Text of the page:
When I was a kid, I remember hearing my parents and their pals bemoan the state of education and, particularly, the "new math" (which had, in fact, long been out of mode by the time I was in school).
Now, I have a teenage kid, so I was particularly intrigued to read an article the other day about all the "new" educational approaches that are deleting entire skills from the curriculum, based on the infusion of technology into students’ lives.
For example, the state of Indiana recently announced that its schools will now teach keyboard proficiency instead of cursive handwriting.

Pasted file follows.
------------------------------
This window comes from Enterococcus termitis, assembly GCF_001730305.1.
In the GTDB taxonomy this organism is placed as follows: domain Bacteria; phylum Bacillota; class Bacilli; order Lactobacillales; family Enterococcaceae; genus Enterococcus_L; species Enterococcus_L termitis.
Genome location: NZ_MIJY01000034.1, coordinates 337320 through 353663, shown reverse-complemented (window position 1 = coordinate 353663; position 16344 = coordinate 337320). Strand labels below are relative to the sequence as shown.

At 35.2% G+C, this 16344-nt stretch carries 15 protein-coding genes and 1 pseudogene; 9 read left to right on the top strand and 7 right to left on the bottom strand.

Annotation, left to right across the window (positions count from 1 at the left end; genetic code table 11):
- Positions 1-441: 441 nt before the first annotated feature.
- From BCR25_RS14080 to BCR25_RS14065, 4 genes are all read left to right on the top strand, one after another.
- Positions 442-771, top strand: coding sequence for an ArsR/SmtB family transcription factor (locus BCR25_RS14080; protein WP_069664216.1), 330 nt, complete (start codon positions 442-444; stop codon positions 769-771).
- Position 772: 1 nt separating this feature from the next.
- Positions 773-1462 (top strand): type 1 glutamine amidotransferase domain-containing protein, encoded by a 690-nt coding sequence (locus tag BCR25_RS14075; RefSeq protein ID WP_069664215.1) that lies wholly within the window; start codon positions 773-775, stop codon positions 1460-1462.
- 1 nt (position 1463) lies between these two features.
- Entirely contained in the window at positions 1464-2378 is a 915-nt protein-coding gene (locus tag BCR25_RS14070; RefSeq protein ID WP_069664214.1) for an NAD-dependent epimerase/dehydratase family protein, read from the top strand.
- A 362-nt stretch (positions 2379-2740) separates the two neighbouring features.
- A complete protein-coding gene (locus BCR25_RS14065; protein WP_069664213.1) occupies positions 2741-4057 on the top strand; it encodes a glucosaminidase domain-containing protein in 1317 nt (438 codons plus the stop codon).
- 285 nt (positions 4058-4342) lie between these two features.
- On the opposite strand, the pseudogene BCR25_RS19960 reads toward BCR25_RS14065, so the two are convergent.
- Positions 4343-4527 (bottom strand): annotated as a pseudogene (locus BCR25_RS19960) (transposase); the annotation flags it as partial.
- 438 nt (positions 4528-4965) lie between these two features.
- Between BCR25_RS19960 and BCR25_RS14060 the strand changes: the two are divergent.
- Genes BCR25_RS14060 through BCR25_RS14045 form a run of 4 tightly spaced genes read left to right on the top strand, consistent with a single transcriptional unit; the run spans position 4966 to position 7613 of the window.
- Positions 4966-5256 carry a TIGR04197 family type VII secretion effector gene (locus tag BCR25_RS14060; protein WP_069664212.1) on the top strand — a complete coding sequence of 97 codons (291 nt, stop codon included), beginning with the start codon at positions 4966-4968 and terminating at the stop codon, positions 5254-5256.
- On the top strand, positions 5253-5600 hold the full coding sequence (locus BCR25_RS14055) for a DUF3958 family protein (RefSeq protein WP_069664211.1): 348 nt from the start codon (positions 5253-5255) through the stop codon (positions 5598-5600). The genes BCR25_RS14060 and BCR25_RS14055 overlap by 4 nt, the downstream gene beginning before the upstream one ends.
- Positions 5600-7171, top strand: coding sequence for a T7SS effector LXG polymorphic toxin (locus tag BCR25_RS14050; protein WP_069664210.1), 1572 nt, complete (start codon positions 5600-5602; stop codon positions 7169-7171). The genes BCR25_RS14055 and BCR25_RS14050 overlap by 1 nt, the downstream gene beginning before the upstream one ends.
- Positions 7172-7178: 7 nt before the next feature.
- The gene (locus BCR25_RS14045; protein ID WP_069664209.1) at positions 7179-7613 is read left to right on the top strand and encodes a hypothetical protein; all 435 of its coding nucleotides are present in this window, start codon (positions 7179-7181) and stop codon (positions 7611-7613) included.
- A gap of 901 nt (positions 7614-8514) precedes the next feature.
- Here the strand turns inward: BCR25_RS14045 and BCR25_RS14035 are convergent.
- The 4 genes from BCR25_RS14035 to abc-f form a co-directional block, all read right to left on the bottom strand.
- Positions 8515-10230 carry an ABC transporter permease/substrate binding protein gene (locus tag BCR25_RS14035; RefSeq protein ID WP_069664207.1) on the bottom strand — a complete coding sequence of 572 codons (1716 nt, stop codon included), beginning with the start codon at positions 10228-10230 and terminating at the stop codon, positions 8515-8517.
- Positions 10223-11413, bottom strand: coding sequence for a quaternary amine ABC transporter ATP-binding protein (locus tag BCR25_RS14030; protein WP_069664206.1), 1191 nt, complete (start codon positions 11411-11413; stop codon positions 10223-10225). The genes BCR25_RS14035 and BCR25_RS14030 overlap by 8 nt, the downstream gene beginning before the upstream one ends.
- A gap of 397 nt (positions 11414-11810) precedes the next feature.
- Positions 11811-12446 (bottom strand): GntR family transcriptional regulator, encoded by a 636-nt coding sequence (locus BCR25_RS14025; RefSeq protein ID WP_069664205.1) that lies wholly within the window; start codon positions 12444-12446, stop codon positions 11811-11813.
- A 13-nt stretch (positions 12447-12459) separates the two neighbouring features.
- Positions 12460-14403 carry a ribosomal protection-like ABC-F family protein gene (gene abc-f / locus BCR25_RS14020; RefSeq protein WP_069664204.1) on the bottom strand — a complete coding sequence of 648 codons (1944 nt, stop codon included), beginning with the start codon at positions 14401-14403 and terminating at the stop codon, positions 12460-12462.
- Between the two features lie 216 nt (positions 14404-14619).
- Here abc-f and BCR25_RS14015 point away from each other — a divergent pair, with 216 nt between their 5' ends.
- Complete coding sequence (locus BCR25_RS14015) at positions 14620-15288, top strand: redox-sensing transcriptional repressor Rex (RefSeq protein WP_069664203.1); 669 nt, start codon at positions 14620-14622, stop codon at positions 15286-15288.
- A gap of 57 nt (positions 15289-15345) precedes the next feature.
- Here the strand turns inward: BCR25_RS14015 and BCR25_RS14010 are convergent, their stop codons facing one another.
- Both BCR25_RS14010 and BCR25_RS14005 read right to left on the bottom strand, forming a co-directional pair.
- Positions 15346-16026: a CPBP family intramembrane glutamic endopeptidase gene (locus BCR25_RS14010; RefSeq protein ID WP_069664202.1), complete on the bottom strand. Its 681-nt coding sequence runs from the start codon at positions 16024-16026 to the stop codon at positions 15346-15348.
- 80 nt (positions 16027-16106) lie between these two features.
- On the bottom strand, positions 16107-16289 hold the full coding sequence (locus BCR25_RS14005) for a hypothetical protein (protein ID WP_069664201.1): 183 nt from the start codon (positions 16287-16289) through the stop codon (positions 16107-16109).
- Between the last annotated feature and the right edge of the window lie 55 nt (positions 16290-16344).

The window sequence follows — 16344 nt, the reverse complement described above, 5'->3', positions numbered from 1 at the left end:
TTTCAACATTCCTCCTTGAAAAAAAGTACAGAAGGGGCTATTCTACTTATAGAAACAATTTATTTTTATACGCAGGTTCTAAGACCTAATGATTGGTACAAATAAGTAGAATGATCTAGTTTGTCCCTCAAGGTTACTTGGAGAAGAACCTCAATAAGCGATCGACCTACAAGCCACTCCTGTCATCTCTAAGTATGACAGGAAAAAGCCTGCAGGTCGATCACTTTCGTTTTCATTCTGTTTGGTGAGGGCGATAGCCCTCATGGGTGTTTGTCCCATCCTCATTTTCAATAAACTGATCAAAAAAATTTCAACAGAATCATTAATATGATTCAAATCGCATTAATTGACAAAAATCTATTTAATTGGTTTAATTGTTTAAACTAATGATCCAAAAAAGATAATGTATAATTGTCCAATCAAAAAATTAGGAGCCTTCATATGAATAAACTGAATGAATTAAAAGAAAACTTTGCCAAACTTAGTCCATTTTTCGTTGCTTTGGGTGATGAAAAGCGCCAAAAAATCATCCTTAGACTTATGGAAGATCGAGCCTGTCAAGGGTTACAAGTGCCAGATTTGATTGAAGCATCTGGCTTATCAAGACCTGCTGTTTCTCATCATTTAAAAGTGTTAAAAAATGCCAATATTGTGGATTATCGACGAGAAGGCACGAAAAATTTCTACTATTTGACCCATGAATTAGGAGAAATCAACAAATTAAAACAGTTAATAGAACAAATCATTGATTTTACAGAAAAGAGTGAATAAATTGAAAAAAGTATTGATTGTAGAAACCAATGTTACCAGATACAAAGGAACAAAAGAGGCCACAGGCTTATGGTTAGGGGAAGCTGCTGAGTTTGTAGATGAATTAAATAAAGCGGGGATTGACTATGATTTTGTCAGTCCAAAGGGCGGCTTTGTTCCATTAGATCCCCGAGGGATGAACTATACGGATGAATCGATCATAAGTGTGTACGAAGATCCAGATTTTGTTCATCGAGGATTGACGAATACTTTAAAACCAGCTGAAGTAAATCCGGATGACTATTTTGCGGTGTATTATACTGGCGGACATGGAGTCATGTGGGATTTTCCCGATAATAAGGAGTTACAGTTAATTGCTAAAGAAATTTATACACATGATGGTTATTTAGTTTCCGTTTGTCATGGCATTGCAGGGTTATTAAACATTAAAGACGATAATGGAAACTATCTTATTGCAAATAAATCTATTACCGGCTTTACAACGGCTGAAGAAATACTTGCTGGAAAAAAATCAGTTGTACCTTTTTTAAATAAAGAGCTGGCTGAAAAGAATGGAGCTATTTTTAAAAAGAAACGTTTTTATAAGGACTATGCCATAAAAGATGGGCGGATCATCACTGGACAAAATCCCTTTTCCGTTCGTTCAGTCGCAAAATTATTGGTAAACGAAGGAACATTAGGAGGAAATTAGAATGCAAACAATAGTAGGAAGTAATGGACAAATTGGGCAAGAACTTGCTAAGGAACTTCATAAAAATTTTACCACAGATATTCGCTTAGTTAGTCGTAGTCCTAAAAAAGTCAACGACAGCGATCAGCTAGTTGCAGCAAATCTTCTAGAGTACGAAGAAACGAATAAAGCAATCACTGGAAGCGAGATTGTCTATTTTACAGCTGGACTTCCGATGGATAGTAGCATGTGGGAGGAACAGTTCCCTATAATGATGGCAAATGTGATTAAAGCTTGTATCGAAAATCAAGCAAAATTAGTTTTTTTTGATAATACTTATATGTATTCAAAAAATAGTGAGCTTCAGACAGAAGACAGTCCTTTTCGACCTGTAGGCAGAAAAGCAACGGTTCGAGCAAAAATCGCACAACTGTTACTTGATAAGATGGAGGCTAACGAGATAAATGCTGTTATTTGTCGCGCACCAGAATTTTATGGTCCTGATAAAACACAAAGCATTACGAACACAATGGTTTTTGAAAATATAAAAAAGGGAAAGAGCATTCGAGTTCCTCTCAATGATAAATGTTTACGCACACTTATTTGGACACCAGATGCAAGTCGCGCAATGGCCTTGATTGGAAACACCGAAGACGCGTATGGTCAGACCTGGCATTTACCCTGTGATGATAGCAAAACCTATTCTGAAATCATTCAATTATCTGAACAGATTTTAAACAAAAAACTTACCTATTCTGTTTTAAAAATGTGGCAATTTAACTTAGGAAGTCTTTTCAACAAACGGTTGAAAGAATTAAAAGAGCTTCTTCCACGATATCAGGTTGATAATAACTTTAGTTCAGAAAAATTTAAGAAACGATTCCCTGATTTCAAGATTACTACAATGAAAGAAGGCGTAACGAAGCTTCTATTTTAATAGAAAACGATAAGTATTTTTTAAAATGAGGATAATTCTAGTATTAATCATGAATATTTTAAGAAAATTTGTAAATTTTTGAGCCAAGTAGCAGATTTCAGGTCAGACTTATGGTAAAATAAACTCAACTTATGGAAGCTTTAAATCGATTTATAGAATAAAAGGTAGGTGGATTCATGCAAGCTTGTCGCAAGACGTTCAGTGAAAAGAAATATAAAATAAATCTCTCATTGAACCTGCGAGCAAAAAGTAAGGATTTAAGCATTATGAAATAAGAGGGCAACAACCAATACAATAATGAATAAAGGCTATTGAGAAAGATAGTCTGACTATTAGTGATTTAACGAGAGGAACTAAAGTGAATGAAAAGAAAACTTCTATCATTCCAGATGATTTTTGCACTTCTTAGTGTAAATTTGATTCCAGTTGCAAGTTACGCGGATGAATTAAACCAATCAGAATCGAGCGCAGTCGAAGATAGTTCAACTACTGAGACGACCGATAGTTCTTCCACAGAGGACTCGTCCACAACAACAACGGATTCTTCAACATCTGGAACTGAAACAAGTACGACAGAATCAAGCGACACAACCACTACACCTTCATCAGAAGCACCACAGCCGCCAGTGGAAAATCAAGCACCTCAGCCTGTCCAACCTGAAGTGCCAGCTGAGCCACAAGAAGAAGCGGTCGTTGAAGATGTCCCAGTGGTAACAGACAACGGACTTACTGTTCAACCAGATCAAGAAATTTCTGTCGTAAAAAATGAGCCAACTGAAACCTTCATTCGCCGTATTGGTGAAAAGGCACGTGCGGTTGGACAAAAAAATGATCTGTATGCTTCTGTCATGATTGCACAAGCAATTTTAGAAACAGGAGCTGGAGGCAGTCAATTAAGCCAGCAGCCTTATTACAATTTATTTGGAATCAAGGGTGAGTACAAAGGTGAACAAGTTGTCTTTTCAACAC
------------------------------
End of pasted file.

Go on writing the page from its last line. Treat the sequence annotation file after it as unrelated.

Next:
Today’s teens text as much as — or more than — they talk. And they certainly type vastly more than they write by hand. So, while this shift, which Time magazine heralded a couple of years ago as "The Death of Handwriting," has caused an understandable hue and cry among parents and traditionalists, it does actually move curriculum closer to the lives students are already living, for better or for worse.
I thought I’d been witnessing a similar generational shift in the real estate world, a shift of attitudes away from the inherent preference of homeownership that my generation and those older tend to hold. I’m a card-carrying member of Gen X (which, by the way, sounds younger than it actually is — Gen Xers are those born between 1966-81, give or take).